The reason behind the importance in limiting the power and influence of government and 'society' over its individual constituents lies in the risk of tyranny. Society enforces its own rules and regulations, as well as punishments it metes out to whomever society deems necessary to penalize. However, if society is incorrect in its judgment or if society unjustifiably interferes in an individual citizen's affairs, it actually practices tyranny. If society delves too deeply in the private affairs of individuals, it leaves that individual less room to maneuver, less room to escape such tyranny, particularly if the allegations of wrongdoing are unfounded. Mill identifies this type of tyranny as "enslaving the soul itself." (Chapter I - Introductory; 5) Mill uses this argument to justify protection, not just from the government of the day in securing true liberty, but also from the majority. "There needs [to be] protection... against the tyranny of prevailing opinion and feeling; against the tendency of society to impose, by other means than civil penalties, its own ideas and practices as rules of conduct on those who dissent from them; to fetter the development, and, if possible, prevent the formation, of any individuality not in harmony with its ways, and compel characters to fashion themselves upon the model of its own." (Chapter I - Introductory; 5)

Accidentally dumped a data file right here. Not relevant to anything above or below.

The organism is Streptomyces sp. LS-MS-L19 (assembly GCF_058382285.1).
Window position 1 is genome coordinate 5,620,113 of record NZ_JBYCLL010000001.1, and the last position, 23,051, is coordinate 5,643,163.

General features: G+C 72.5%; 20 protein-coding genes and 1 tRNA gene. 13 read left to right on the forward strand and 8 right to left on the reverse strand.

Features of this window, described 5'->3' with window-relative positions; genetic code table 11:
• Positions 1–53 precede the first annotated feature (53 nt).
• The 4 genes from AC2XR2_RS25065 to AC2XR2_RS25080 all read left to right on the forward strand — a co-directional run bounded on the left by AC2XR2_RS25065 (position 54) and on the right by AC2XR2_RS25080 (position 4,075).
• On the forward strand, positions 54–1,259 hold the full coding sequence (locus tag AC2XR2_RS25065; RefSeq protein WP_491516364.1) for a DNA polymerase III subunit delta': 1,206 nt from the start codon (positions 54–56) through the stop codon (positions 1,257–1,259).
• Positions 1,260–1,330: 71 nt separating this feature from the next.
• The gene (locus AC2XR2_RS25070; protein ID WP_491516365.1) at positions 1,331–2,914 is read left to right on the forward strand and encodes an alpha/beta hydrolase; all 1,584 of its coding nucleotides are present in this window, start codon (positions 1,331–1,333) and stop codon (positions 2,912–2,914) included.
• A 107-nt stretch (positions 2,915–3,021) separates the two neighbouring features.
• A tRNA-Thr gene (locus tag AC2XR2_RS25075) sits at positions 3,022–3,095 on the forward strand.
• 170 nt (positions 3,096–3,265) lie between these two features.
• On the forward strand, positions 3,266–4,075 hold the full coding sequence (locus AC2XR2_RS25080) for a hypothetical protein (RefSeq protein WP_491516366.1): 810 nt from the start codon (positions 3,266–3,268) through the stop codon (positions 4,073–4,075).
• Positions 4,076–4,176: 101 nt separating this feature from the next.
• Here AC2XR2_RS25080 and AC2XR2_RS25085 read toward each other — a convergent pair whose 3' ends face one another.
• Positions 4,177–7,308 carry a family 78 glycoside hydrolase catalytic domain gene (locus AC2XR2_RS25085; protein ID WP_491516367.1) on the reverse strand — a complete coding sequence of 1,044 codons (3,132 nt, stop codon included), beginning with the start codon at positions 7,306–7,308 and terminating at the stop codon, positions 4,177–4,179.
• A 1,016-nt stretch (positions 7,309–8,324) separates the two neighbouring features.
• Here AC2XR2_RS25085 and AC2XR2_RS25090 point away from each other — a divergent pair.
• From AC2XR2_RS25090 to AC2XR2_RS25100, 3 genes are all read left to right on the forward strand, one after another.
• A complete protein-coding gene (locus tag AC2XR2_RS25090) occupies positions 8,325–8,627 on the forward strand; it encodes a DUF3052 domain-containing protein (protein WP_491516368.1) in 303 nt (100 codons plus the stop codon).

The question becomes, how can we regulate this type of balance between intervention and non-intervention on the part of society? Currently, the method of doing so is simplistic. Mill has identified this method as being largely a reworking of one of the Catholic tenets, i.e. "turn the other cheek." People normally treat others the way they themselves would want to be treated. (Chapter I - Introductory; 6) With everyone basically following this philosophy, the ruling majority would dictate what the preferred level of treatment is. Therefore, "the likings and dislikings of society, or of some powerful portion of it, are thus the main thing which has practically determined the rules laid down for general observance, under the penalties of law or opinion." (Chapter I - Introductory; 7) However, one cannot always trust the majority to know what preference is most appropriate, particularly if their decision unjustifiably oppresses a minority of the population.